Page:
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Today was talk day in Las Vegas. I will have a lot more details to write about the talk later, but giving this (non-recorded) talk was a super-fun experience both for me, and my co-presenter Alon Bochman. We had a great conversation afterwards, and among the many things we talked about was the importance of Beer Mode to me. I was reminiscing about the early days of the Ruby community that I was so fortunate to have been a part of and how the serendipitous conversations I had at those early RubyConfs forever changed my life.

Speaking of serendipity, Hacker News is one of my best sources for random Beer Mode input. I saw Rockstar: a language for programs that are also hair metal power ballads tonight on HN and in the comments (unlike YouTube, always read the comments on HN), I discovered this incredible talk by Dylan Beattie the guy who spec'd, implemented and performed a program written in Rockstar.

This instantly became one of my favorite talks of all time. It looks at programming as an art form - especially given that all his examples which range from Conway's Game of Life through to the mathematics behind Mendelbrot plots, the esoteric world of programming quines (programs that print themselves as output) and polyquines which are beyond incredible, and finally his performance of a program written in Rockstar.

Watching this reminded me of Giles Bowkett's incredible Archaeopteryx talk that I was fortunate enough to have watched live at RubyConf Salt Lake City almost a decade ago. He was featured recently in another book that I love called So Good They Can't Ignore You by Cal Newport. This is a masterful talk that was also a piece of performance art.

This sent me down memory lane thinking about incredible talks that I have seen in the past. This talk by Guy Steele Jr. was and remains at the top of my list of most incredible performance art talks that I have seen. This also relates somewhat to Ruby as I attended my one and only OOSPLA in 2005 just before I attended my first RubyConf in 2005 as part of a "learning vacation" that I took back then. So good - it starts off super weird but I promise you it's worth sticking through to the end.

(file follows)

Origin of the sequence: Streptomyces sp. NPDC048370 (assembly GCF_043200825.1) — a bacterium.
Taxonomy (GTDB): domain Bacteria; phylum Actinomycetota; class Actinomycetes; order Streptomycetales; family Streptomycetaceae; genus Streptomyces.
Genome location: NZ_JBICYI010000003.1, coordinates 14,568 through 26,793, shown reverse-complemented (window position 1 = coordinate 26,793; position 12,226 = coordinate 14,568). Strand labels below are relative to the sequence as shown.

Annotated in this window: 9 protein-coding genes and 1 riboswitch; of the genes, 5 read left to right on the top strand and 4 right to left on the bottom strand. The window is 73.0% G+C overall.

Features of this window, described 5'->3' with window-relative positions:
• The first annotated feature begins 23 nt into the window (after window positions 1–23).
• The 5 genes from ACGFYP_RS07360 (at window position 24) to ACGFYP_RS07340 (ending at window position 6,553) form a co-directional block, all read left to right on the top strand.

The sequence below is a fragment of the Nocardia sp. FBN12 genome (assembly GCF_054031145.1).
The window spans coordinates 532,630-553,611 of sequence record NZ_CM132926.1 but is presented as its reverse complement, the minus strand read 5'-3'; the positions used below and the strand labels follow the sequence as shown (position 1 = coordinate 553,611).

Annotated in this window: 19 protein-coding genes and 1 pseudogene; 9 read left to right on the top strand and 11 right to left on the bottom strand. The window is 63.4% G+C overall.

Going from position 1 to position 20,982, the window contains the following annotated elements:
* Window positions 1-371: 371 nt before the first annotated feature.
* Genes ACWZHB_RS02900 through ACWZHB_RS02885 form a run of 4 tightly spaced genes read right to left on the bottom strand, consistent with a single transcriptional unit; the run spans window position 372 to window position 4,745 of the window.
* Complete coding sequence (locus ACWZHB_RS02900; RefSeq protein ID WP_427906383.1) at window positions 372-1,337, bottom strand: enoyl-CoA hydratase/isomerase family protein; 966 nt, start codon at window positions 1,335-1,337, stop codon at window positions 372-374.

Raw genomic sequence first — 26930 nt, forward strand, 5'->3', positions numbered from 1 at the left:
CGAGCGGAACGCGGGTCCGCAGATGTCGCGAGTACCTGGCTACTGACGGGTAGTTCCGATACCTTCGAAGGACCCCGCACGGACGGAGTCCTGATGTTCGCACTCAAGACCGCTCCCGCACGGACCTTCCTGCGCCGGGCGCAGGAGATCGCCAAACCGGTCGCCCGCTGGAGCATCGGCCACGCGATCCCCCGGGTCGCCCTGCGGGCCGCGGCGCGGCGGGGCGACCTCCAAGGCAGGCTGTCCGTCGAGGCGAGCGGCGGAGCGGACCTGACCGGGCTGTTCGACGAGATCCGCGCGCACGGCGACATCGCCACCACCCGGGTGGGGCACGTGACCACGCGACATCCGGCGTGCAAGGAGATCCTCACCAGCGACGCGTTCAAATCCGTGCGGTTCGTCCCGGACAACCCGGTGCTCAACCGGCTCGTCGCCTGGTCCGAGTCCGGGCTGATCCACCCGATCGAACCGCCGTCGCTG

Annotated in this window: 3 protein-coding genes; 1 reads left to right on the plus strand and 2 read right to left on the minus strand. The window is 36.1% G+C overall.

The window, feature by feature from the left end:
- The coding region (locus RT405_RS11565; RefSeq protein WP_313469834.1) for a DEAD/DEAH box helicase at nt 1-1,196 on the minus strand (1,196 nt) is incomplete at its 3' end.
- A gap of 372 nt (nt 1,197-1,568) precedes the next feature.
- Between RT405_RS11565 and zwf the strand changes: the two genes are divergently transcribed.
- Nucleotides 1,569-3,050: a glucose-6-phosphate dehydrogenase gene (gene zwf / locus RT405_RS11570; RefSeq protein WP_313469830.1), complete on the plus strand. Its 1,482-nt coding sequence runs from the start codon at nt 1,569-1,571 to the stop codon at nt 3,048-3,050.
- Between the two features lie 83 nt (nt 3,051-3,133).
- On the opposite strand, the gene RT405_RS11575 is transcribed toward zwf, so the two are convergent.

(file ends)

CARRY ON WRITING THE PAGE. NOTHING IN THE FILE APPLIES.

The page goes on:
I finished implementing the zola serve preview in my vscode-zola VS Code extension. It contains everything that I know (which isn't very much) about writing extensions, JavaScript and TypeScript. I also learned how to package my extension into a VSIX using the vsce tool so now I can write using VS Code and not have to first build and run my extension from another VS Code! If I find that I like how I use it over the next few days, I'll publish it to the VS Code Marketplace and post a link to the zola community. #


I'm getting ready to fly to Las Vegas for my first talk in ages: Train a Kaggle Winner Under $50 on Azure. One thing that I'm planning to share with my audience is this amazing Derek Sivers TED Talk on how to start a movement; it could just as easily be how to start an Open Source project as well!

At my talk, I'm going to be releasing a project that I've been working on for a while: ez that hopefully makes using Azure as a powerful personal computer much easier than it is today.



Beer mode is extremely important to me: it's how I discover new ideas serendipitously. Twitter is a great place for beer mode activities, but it's also a toxic cesspool full of shitposting and virtue signaling. It's entertaining, exhausting, and distracting.

Fortunately, there are a small number of users who consistently post great content focused on an area that I'm interested in. They are, essentially, "professional tweeters". Or, if you prefer terms from a bygone era, they are micro-bloggers.

You can configure tweetdeck, which is the only Twitter client you should use, as it lets you configure exactly how you want to view tweets and you can remove the algorithmic timeline (and ads) from it entirely. At first, I configured tweetdeck to follow individual users which worked great and cut down the noise considerably.